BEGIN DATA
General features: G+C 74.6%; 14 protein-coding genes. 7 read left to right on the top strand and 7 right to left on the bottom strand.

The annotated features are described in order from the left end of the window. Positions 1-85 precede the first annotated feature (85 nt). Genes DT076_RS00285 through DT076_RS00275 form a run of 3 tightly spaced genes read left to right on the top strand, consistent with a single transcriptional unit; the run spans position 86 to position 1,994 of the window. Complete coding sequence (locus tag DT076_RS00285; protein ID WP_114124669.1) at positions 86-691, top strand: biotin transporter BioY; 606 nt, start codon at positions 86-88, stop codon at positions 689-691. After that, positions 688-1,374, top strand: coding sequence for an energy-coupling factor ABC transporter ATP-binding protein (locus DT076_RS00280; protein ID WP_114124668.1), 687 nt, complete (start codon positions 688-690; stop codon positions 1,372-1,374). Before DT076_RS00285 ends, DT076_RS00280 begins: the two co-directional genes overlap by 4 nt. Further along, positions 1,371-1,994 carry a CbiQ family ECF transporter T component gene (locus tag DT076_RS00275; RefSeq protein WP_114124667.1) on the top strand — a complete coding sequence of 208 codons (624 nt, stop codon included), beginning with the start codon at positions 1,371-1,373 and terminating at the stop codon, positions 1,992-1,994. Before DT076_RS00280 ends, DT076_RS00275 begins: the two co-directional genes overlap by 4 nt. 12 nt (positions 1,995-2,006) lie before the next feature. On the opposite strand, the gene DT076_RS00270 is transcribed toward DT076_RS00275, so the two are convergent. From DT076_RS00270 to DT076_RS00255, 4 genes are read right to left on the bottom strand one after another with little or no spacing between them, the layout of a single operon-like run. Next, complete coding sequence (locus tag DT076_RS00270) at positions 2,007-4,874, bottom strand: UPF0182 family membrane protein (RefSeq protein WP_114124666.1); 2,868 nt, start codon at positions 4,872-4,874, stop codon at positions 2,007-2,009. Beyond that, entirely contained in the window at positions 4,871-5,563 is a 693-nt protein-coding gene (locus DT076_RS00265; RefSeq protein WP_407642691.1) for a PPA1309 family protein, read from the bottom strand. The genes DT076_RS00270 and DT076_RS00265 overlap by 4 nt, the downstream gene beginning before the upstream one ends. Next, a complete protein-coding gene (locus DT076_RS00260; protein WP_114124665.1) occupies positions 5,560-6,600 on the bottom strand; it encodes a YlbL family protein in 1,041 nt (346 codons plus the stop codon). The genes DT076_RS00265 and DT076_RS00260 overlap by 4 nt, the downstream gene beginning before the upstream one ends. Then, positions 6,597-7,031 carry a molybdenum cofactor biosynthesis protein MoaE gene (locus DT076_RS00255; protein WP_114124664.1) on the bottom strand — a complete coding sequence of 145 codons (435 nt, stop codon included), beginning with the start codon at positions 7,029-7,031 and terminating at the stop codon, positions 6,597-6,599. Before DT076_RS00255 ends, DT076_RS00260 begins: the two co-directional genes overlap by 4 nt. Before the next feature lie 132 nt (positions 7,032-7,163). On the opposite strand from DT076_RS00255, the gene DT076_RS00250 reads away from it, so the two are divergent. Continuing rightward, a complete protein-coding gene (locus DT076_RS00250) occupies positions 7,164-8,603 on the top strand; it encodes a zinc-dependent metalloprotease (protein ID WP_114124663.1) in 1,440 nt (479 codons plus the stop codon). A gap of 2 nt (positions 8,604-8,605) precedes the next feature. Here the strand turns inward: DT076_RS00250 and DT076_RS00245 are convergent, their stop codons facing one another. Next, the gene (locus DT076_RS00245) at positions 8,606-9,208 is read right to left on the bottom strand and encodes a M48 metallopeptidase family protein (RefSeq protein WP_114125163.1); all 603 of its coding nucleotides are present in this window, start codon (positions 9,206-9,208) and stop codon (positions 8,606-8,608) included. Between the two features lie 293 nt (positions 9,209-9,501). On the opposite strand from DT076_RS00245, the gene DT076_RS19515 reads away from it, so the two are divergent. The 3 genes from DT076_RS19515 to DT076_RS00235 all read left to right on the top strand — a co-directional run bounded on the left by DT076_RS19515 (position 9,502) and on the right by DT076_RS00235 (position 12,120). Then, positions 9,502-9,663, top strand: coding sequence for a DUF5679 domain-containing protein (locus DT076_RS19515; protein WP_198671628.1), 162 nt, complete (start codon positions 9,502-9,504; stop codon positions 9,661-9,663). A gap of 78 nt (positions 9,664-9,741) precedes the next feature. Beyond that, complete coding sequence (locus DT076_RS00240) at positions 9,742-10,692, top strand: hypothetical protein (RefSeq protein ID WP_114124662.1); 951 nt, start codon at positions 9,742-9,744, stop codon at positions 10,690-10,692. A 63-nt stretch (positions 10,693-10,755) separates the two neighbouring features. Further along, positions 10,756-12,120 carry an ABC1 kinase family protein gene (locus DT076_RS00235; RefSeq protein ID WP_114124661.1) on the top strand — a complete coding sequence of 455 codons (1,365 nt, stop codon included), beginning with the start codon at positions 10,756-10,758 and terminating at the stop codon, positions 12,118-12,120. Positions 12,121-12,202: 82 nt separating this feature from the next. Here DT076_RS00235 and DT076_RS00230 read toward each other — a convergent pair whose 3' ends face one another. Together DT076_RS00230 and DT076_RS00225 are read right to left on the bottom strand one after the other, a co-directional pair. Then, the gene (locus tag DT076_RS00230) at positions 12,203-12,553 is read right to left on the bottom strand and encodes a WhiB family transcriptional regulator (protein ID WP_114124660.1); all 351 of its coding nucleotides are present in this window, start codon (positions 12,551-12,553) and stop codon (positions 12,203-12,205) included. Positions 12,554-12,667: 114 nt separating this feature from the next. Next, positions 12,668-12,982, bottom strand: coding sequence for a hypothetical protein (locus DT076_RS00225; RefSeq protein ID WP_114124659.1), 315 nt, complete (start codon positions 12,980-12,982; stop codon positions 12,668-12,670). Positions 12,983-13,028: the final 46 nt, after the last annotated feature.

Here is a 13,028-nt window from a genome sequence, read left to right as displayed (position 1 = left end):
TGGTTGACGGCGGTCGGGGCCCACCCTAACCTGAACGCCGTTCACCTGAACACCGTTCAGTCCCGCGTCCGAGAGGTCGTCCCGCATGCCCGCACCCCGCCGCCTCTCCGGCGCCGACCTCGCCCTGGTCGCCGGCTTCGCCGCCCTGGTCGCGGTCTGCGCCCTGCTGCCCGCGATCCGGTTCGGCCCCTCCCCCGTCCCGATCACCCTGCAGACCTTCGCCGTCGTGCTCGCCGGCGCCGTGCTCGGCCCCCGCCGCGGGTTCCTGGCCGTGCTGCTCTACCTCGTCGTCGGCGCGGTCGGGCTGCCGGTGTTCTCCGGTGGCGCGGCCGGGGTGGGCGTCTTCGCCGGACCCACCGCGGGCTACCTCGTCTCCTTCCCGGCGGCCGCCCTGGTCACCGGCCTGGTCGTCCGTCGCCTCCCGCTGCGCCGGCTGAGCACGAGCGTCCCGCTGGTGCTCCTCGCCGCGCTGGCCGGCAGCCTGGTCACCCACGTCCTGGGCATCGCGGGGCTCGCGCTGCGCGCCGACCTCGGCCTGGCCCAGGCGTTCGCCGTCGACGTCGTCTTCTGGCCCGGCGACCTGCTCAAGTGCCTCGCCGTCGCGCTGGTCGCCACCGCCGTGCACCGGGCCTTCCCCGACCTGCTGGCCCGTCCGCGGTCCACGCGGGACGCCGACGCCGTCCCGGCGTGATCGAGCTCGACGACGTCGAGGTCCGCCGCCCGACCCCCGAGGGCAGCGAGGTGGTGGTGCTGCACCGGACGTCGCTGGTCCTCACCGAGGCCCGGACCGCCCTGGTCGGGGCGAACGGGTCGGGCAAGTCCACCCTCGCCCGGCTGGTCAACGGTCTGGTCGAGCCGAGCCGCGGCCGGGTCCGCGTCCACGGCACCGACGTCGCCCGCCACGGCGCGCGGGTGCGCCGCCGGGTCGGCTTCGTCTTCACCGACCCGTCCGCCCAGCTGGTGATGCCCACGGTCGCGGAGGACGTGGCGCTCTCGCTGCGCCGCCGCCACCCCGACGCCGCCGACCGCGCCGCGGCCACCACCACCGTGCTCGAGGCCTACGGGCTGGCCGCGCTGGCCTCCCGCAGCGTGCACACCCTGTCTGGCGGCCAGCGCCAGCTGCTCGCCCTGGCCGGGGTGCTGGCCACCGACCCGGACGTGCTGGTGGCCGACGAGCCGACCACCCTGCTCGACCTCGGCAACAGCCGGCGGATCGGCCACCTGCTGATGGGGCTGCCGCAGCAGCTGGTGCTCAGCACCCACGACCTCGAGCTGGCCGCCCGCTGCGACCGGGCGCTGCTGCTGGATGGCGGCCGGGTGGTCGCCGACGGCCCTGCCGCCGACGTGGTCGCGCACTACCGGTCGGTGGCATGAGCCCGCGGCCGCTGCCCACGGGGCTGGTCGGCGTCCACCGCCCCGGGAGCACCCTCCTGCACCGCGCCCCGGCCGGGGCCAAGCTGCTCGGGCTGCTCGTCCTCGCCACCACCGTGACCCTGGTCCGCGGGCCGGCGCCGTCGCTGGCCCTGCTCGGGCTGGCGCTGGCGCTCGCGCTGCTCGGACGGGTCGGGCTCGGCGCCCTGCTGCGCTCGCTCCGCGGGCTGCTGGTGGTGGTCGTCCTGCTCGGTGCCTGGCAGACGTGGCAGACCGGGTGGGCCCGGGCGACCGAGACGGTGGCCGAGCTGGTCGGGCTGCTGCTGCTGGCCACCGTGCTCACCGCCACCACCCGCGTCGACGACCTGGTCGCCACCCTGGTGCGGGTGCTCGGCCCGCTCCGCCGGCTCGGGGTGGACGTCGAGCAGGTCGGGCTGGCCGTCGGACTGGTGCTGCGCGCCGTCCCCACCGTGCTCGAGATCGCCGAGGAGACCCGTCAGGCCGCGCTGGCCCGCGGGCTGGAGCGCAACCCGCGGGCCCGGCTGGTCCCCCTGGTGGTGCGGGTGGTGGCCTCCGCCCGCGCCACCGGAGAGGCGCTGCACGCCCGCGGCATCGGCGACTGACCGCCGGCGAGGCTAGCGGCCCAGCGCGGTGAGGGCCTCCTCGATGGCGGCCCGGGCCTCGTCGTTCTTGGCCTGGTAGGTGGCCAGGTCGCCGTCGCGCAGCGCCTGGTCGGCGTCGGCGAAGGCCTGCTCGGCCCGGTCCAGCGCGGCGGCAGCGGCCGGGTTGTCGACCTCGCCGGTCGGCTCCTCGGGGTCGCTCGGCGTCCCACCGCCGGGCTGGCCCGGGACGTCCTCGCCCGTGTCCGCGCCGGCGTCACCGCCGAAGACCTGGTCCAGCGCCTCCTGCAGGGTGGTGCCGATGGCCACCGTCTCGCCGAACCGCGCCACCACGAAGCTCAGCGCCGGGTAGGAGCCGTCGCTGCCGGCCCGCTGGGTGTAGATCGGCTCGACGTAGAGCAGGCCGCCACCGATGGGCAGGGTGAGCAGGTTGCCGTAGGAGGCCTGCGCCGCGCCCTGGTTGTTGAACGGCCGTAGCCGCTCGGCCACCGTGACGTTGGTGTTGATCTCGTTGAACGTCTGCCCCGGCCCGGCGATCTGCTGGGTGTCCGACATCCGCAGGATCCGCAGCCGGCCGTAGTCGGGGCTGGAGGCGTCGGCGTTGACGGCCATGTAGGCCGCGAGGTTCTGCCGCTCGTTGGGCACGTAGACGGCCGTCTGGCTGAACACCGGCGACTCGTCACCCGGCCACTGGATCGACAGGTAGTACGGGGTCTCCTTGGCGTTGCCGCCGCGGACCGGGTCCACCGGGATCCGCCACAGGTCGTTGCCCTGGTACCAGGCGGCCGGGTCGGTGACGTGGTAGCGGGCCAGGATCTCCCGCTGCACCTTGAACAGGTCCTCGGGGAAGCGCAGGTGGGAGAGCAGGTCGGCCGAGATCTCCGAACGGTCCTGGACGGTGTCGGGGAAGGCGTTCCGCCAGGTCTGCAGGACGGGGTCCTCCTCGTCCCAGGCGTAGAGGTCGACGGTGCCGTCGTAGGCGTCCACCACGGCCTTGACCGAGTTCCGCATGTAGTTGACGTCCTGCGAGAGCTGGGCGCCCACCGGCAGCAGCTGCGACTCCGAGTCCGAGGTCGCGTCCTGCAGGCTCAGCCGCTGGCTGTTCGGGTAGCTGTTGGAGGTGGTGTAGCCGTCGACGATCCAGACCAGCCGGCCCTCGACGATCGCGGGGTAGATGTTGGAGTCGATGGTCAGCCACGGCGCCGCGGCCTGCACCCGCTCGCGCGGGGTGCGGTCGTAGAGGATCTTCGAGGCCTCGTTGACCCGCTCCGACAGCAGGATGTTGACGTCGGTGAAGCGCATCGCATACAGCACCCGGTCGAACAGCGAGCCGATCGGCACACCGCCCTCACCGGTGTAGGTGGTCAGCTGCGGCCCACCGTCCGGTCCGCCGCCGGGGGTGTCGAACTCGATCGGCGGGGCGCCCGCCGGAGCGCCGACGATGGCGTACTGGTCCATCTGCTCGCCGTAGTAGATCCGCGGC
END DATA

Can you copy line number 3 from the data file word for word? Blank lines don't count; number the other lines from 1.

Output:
Here is a 13,028-nt window from a genome sequence, read left to right as displayed (position 1 = left end):